, 15:9 | Cite as

Metabolomics in epidemiologic research: challenges and opportunities for early-career epidemiologists

  • Eline H. van RoekelEmail author
  • Erikka Loftfield
  • Rachel S. Kelly
  • Oana A. Zeleznik
  • Krista A. Zanetti
Review Article



The application of metabolomics to epidemiologic studies is increasing.

Aim of Review

Here, we describe the challenges and opportunities facing early-career epidemiologists aiming to apply metabolomics to their research.

Key Scientific Concepts of Review

Many challenges inherent to metabolomics may provide early-career epidemiologists with the opportunity to play a pivotal role in answering critical methodological questions and moving the field forward. Although generating large-scale high-quality metabolomics data can be challenging, data can be accessed through public databases, collaboration with senior researchers or participation within interest groups. Such efforts may also assist with obtaining funding, provide knowledge on training resources, and help early-career epidemiologists to publish in the field of metabolomics.


Metabolomics Epidemiology Early-career scientists Challenges Opportunities 


Author contributions

All authors wrote the manuscript. All authors read and approved the manuscript.


E.H. van Roekel was financially supported by Wereld Kanker Onderzoek Fonds (WKOF), as part of the World Cancer Research Fund International grant programme (Grant No. 2016/1620) and the GROW School for Oncology and Developmental Biology. E. Loftfield was supported by the Intramural Research Program of the National Institutes of Health, Division of Cancer Epidemiology and Genetics, National Cancer Institute, Department of Health and Human Services. R.S. Kelly was supported by a Discovery Award from The US Department of Defense (Grant No. W81XWH-17-1-0533), and a grant from the US NIH (Grant No. 1R01HL123915-01). O.A. Zeleznik was supported by grants from the NIH (Grant Nos. CA087969, CA050385). K.A. Zanetti was supported by the Extramural Research Program of the National Institutes of Health, Division of Cancer Control and Populations Sciences, National Cancer Institute, Department of Health and Human Services.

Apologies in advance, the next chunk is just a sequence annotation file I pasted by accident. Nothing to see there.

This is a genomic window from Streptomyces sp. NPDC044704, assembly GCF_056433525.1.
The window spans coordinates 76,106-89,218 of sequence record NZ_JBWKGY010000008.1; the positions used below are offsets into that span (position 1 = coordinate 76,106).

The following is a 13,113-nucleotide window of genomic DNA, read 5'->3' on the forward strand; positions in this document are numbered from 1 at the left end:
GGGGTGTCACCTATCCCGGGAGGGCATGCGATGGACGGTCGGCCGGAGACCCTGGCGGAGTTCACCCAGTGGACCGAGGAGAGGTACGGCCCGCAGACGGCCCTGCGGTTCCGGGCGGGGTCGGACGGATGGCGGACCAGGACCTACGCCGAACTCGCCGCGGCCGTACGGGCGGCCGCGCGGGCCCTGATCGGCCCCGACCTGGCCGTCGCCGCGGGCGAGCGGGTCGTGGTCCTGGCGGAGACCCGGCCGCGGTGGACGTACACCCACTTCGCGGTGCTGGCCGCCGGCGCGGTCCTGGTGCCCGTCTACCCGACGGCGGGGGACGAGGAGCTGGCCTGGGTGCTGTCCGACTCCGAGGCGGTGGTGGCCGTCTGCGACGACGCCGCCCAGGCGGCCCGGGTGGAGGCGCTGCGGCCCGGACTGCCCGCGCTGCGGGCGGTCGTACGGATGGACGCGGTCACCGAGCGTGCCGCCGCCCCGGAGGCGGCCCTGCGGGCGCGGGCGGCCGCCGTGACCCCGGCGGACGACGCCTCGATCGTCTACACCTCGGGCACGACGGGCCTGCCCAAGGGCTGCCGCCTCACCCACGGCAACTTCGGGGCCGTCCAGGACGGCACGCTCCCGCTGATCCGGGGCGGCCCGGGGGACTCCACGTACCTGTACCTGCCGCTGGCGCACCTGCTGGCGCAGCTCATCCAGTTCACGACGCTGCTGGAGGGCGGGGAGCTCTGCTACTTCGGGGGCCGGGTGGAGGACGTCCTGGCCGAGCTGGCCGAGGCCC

Compliance with ethical standards

Conflict of interest

All authors declare that they do not have conflict of interest.

Research involving human and/or animal participants

This article does not contain any studies with human and/or animal participants performed by any of the authors.


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Copyright information

© Springer Science+Business Media, LLC, part of Springer Nature 2019

Authors and Affiliations

  1. 1.Department of Epidemiology, GROW School for Oncology and Developmental BiologyMaastricht UniversityMaastrichtNetherlands
  2. 2.Metabolic Epidemiology Branch, Division of Cancer Epidemiology and GeneticsNational Cancer Institute, National Institutes of HealthBethesdaUSA
  3. 3.Channing Division of Network Medicine, Brigham and Women’s HospitalHarvard Medical SchoolBostonUSA
  4. 4.Epidemiology and Genomics Research Program, Division of Cancer Control and Population SciencesNational Cancer Institute, National Institutes of HealthBethesdaUSA

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